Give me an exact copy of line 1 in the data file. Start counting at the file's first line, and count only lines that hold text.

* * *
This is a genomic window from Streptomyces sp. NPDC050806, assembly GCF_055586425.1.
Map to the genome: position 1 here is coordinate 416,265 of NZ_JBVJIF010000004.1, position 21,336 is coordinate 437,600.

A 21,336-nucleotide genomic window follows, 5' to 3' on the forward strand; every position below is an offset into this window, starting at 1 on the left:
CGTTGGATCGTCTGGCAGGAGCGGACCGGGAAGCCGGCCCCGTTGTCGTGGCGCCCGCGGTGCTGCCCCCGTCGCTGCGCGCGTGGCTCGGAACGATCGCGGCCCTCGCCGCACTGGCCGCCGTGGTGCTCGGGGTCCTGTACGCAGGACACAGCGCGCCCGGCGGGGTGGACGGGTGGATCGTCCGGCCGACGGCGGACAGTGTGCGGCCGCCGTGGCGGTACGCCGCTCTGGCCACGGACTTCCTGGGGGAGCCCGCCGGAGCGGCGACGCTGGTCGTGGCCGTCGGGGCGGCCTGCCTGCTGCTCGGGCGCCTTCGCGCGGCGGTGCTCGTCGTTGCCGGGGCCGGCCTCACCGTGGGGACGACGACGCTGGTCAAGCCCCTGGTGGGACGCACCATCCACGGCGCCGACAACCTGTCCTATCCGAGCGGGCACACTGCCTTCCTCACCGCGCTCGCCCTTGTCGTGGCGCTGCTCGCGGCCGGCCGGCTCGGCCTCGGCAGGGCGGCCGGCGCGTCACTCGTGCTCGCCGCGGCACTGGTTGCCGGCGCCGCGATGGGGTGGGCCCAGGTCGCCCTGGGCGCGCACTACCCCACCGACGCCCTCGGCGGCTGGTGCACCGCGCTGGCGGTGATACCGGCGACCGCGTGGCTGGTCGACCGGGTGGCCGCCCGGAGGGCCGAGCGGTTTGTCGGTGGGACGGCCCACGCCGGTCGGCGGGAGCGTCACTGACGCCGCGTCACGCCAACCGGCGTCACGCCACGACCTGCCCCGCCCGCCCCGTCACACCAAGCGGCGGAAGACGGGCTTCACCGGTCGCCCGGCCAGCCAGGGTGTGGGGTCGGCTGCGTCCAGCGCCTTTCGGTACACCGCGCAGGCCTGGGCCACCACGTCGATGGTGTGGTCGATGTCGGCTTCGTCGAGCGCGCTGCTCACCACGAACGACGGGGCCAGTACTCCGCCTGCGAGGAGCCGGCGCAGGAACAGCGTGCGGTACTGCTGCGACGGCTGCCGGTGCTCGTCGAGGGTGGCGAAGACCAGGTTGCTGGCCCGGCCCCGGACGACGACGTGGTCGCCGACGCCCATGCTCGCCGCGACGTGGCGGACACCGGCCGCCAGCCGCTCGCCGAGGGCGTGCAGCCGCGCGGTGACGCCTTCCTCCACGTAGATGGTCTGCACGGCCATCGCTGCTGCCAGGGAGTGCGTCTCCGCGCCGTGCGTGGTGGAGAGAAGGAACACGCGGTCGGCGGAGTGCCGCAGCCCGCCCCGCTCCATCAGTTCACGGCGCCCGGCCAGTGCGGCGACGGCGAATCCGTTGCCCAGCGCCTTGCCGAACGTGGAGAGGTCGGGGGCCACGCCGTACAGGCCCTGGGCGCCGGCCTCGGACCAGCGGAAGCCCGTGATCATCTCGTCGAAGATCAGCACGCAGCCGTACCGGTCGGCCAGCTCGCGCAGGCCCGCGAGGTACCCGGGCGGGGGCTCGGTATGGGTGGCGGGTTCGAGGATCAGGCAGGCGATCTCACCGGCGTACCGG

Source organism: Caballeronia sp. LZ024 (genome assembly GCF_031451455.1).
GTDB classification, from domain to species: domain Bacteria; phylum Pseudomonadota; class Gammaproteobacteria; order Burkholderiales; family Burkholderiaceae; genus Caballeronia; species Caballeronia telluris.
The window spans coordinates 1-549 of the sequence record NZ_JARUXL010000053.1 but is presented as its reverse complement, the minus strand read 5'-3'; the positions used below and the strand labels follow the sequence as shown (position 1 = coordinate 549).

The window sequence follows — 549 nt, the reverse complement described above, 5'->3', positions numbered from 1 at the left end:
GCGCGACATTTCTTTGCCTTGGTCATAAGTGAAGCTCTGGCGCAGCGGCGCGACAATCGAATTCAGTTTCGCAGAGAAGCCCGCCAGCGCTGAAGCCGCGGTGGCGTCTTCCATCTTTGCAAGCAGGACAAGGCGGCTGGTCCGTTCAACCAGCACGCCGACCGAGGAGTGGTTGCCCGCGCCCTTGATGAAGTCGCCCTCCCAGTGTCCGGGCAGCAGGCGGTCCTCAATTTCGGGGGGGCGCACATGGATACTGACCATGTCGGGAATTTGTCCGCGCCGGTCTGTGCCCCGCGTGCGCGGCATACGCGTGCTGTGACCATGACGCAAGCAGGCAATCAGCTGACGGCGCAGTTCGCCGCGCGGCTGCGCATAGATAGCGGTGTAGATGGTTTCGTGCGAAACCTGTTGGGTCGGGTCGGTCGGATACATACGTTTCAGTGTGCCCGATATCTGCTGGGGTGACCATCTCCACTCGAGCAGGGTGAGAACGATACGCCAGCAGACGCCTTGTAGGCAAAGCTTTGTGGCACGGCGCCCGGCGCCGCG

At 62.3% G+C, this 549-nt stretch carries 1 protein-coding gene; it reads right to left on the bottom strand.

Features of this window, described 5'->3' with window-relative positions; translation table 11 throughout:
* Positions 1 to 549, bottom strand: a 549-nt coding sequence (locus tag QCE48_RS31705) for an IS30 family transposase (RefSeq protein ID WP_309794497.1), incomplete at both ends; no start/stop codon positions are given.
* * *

This is a genomic window from Streptomyces sp. NPDC050806, assembly GCF_055586425.1.